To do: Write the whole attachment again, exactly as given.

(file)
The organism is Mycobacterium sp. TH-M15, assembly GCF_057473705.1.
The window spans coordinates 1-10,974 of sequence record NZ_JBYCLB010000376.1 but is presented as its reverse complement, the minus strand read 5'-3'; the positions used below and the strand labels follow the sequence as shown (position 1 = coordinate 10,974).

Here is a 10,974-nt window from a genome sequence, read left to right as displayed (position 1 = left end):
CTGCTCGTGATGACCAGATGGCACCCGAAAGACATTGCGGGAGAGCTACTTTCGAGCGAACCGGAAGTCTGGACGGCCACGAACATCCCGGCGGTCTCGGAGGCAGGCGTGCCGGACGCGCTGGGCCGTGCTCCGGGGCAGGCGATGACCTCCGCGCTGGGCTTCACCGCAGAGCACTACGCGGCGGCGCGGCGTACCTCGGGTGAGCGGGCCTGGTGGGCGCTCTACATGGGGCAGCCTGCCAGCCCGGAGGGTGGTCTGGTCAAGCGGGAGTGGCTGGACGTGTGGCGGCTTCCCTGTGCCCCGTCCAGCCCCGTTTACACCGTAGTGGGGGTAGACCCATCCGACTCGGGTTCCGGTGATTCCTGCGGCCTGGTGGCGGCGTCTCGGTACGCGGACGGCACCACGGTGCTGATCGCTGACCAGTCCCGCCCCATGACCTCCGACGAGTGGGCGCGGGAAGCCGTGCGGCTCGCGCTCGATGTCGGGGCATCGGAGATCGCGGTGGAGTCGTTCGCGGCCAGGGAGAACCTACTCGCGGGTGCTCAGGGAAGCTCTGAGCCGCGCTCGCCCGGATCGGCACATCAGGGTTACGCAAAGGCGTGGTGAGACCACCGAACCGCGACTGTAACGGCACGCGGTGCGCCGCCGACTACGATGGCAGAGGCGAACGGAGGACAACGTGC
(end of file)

The organism is Mycobacterium sp. TH-M15, assembly GCF_057473705.1.
The window spans coordinates 1-10,974 of sequence record NZ_JBYCLB010000376.1 but is presented as its reverse complement, the minus strand read 5'-3'; the positions used below and the strand labels follow the sequence as shown (position 1 = coordinate 10,974).

Here is a 10,974-nt window from a genome sequence, read left to right as displayed (position 1 = left end):
CTGCTCGTGATGACCAGATGGCACCCGAAAGACATTGCGGGAGAGCTACTTTCGAGCGAACCGGAAGTCTGGACGGCCACGAACATCCCGGCGGTCTCGGAGGCAGGCGTGCCGGACGCGCTGGGCCGTGCTCCGGGGCAGGCGATGACCTCCGCGCTGGGCTTCACCGCAGAGCACTACGCGGCGGCGCGGCGTACCTCGGGTGAGCGGGCCTGGTGGGCGCTCTACATGGGGCAGCCTGCCAGCCCGGAGGGTGGTCTGGTCAAGCGGGAGTGGCTGGACGTGTGGCGGCTTCCCTGTGCCCCGTCCAGCCCCGTTTACACCGTAGTGGGGGTAGACCCATCCGACTCGGGTTCCGGTGATTCCTGCGGCCTGGTGGCGGCGTCTCGGTACGCGGACGGCACCACGGTGCTGATCGCTGACCAGTCCCGCCCCATGACCTCCGACGAGTGGGCGCGGGAAGCCGTGCGGCTCGCGCTCGATGTCGGGGCATCGGAGATCGCGGTGGAGTCGTTCGCGGCCAGGGAGAACCTACTCGCGGGTGCTCAGGGAAGCTCTGAGCCGCGCTCGCCCGGATCGGCACATCAGGGTTACGCAAAGGCGTGGTGAGACCACCGAACCGCGACTGTAACGGCACGCGGTGCGCCGCCGACTACGATGGCAGAGGCGAACGGAGGACAACGTGC